This month Des Moines University became the first institution in the state of Iowa to acquire and integrate Lifecast Body Simulation products into its medical education programs. The medical simulator mannequins by Lifecast will be utilized across its clinical programs of osteopathic medicine, podiatric medicine and surgery, physical therapy and physician assistant studies to replicate life-like conditions that must be treated by the students.
“Lifecast simulators are the most realistic and lifelike mannequins, and Des Moines University is proud to lead the state in terms of innovation,” says Alison Krueger, MSN-Ed., R.N., manager of the University’s Iowa Simulation Center.
Echo Healthcare is the licensor, manufacturer and distributor of Lifecast Body Simulation Products in North America. More than 30 years of creating mannequins for films and movies (including Oscar-winning work on films such as “Gladiator” and “Saving Private Ryan”) have been combined with the latest medical technology to create the most lifelike training tools available for today’s medical learners.
“We are very proud to partner with Des Moines University, and I am personally thrilled to see the technology integrated into the curriculum at the school,” says Kevin King, CEO of Echo Healthcare. “We look forward to seeing how Des Moines University integrates the technology into their curriculum.”
DMU has used medical mannequins in clinical education for 12 years. With the high-fidelity technology of the University’s previously acquired models, students can listen to their hearts, lungs and intestines; take their pulses and blood pressure; and administer fluids and other treatment. These mannequin’s chests rise and fall, their eyes blink and dilate, and they “talk” with the students via a microphone operated by a Simulation Center staff member or faculty member in a separate room who observes the students through a one-way mirror.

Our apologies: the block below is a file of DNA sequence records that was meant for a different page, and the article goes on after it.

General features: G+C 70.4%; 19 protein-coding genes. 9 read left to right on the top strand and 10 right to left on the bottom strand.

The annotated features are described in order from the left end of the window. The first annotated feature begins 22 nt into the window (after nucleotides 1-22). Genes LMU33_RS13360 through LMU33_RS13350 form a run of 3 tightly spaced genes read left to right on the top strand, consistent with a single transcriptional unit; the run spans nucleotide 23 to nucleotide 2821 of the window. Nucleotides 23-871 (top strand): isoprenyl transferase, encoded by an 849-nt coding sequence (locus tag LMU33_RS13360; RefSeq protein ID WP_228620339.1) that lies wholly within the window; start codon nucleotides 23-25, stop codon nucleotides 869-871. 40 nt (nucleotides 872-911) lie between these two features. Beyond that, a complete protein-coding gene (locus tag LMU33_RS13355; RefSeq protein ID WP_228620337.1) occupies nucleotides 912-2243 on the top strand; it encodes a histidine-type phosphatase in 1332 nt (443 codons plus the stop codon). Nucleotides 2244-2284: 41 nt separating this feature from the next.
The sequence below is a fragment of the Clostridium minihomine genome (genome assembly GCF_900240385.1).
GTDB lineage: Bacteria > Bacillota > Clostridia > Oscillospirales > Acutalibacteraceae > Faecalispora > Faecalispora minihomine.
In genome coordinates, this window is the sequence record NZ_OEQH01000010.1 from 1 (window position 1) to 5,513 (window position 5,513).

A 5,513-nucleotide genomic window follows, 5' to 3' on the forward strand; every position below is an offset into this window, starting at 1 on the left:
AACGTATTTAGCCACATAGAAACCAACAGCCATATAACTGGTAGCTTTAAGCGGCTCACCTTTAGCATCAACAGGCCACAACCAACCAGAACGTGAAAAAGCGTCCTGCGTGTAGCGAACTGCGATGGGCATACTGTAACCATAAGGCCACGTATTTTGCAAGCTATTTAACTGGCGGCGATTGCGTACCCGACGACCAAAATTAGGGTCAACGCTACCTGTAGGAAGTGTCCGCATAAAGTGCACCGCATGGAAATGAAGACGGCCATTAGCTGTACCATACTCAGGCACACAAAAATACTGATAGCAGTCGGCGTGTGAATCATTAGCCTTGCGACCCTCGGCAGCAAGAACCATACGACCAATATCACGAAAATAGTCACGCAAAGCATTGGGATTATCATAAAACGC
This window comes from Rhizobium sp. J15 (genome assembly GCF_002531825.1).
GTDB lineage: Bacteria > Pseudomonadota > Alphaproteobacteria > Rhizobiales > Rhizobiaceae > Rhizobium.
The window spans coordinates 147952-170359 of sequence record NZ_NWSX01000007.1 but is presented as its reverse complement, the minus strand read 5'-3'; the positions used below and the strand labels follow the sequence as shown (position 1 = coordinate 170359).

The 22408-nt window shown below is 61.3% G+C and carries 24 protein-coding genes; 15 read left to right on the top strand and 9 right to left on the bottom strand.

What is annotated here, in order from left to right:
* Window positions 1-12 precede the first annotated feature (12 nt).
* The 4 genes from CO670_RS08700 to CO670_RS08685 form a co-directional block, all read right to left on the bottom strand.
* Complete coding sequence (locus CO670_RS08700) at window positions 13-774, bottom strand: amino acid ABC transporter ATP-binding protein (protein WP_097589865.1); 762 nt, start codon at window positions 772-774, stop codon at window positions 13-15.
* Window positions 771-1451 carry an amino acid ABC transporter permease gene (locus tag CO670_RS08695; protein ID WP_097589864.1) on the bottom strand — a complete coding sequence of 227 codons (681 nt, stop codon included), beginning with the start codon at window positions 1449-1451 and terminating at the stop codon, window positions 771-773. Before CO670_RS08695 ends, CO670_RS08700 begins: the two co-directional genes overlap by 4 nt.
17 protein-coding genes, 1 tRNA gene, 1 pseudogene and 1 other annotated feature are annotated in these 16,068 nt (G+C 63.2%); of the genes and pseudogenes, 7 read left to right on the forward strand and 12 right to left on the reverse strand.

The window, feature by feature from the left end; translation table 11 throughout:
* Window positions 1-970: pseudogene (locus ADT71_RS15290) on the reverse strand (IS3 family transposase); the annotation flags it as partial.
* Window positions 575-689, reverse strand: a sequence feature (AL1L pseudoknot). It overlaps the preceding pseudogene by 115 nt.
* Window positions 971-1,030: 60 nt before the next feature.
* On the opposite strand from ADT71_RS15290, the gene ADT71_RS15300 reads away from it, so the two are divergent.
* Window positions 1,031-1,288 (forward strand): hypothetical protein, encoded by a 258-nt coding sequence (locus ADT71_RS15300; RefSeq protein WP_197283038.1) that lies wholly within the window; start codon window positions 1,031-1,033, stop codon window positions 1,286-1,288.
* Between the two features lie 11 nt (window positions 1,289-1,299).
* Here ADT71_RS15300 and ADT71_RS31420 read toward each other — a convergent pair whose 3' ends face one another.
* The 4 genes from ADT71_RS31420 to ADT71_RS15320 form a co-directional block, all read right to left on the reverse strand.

With the new static Lifecast Body Simulation mannequins, students will use programmed stethoscopes to listen to bodily functions. However, the mannequins’ more lifelike appearance and skin texture is expected to enhance students’ perceptions they’re treating “real patients.”
“Suspension of disbelief is crucial to successful simulation. Students must believe they are treating a real person in order to perform like they would in an actual clinical setting,” Krueger says.
In addition, the Lifecast models are available in different ethnicities and skin tones, better preparing students to provide care to an increasingly diverse patient population.
“The Lifecast lifelike mannequins are yet another way DMU is emphasizing and addressing the increased need for culturally inclusive health care,” says Rich Salas, Ph.D., the University’s chief diversity officer and assistant professor in the department of behavioral medicine, medical humanities and bioethics. “Through simulation trainings and additional cultural competency/humility trainings we provide our students, they will also better understand additional aspects of identity and cultural diversity that go beyond skin color.”
About Des Moines University
Founded in 1898, Des Moines University comprises three colleges offering eight graduate degree programs in osteopathic medicine, podiatric medicine, physical therapy, physician assistant studies, anatomy, biomedical sciences, health care administration and public health.
About Lifecast Body Simulation
Lifecast Body Simulation Ltd. manufactures a highly accurate and lifelike range of bodies designed in the United Kingdom and manufactured by Echo Healthcare. The mannequins include three-dimensional scanned head and “lifecast” head and bodies of real people. They are available as pediatric and adult mannequins of both genders and different ethnicities. Production and manufacturing techniques include a hand-sculptured finish both externally and of the upper and lower airways. This ensures authenticity and anatomical accuracy. For more information, visit www.echosimulation.com.